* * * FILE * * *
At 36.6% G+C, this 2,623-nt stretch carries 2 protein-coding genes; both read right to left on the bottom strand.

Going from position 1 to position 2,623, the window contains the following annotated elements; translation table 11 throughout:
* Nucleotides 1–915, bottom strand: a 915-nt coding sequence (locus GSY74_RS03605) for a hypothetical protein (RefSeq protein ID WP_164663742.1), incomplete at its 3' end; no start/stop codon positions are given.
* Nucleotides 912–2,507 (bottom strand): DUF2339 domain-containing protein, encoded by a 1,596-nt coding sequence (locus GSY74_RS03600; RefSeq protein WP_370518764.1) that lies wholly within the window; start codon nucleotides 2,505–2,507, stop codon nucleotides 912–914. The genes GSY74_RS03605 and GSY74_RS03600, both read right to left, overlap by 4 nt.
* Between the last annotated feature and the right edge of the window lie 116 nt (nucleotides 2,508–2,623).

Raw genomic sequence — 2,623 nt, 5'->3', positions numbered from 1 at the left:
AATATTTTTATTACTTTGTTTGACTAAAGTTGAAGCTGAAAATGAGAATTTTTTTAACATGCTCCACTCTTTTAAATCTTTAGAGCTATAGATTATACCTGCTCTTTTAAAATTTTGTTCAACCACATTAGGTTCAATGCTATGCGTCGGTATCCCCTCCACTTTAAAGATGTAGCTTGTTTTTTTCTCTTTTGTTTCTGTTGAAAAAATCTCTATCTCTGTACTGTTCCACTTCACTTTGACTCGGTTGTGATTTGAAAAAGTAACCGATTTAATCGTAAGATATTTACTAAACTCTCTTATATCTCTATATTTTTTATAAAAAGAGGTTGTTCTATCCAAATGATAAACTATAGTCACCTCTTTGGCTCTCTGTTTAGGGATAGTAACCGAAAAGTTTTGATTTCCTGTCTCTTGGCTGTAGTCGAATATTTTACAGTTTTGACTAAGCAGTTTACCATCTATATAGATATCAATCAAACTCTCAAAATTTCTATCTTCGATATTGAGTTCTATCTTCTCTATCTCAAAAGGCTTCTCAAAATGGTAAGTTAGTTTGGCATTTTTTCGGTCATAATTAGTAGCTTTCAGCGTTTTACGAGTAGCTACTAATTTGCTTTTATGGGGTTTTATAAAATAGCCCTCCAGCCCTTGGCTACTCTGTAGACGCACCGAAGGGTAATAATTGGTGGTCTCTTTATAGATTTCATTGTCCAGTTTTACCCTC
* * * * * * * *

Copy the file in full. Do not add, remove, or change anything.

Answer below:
At 36.6% G+C, this 2,623-nt stretch carries 2 protein-coding genes; both read right to left on the bottom strand.

Going from position 1 to position 2,623, the window contains the following annotated elements; translation table 11 throughout:
* Nucleotides 1–915, bottom strand: a 915-nt coding sequence (locus GSY74_RS03605) for a hypothetical protein (RefSeq protein ID WP_164663742.1), incomplete at its 3' end; no start/stop codon positions are given.
* Nucleotides 912–2,507 (bottom strand): DUF2339 domain-containing protein, encoded by a 1,596-nt coding sequence (locus GSY74_RS03600; RefSeq protein WP_370518764.1) that lies wholly within the window; start codon nucleotides 2,505–2,507, stop codon nucleotides 912–914. The genes GSY74_RS03605 and GSY74_RS03600, both read right to left, overlap by 4 nt.
* Between the last annotated feature and the right edge of the window lie 116 nt (nucleotides 2,508–2,623).

Raw genomic sequence — 2,623 nt, 5'->3', positions numbered from 1 at the left:
AATATTTTTATTACTTTGTTTGACTAAAGTTGAAGCTGAAAATGAGAATTTTTTTAACATGCTCCACTCTTTTAAATCTTTAGAGCTATAGATTATACCTGCTCTTTTAAAATTTTGTTCAACCACATTAGGTTCAATGCTATGCGTCGGTATCCCCTCCACTTTAAAGATGTAGCTTGTTTTTTTCTCTTTTGTTTCTGTTGAAAAAATCTCTATCTCTGTACTGTTCCACTTCACTTTGACTCGGTTGTGATTTGAAAAAGTAACCGATTTAATCGTAAGATATTTACTAAACTCTCTTATATCTCTATATTTTTTATAAAAAGAGGTTGTTCTATCCAAATGATAAACTATAGTCACCTCTTTGGCTCTCTGTTTAGGGATAGTAACCGAAAAGTTTTGATTTCCTGTCTCTTGGCTGTAGTCGAATATTTTACAGTTTTGACTAAGCAGTTTACCATCTATATAGATATCAATCAAACTCTCAAAATTTCTATCTTCGATATTGAGTTCTATCTTCTCTATCTCAAAAGGCTTCTCAAAATGGTAAGTTAGTTTGGCATTTTTTCGGTCATAATTAGTAGCTTTCAGCGTTTTACGAGTAGCTACTAATTTGCTTTTATGGGGTTTTATAAAATAGCCCTCCAGCCCTTGGCTACTCTGTAGACGCACCGAAGGGTAATAATTGGTGGTCTCTTTATAGATTTCATTGTCCAGTTTTACCCTC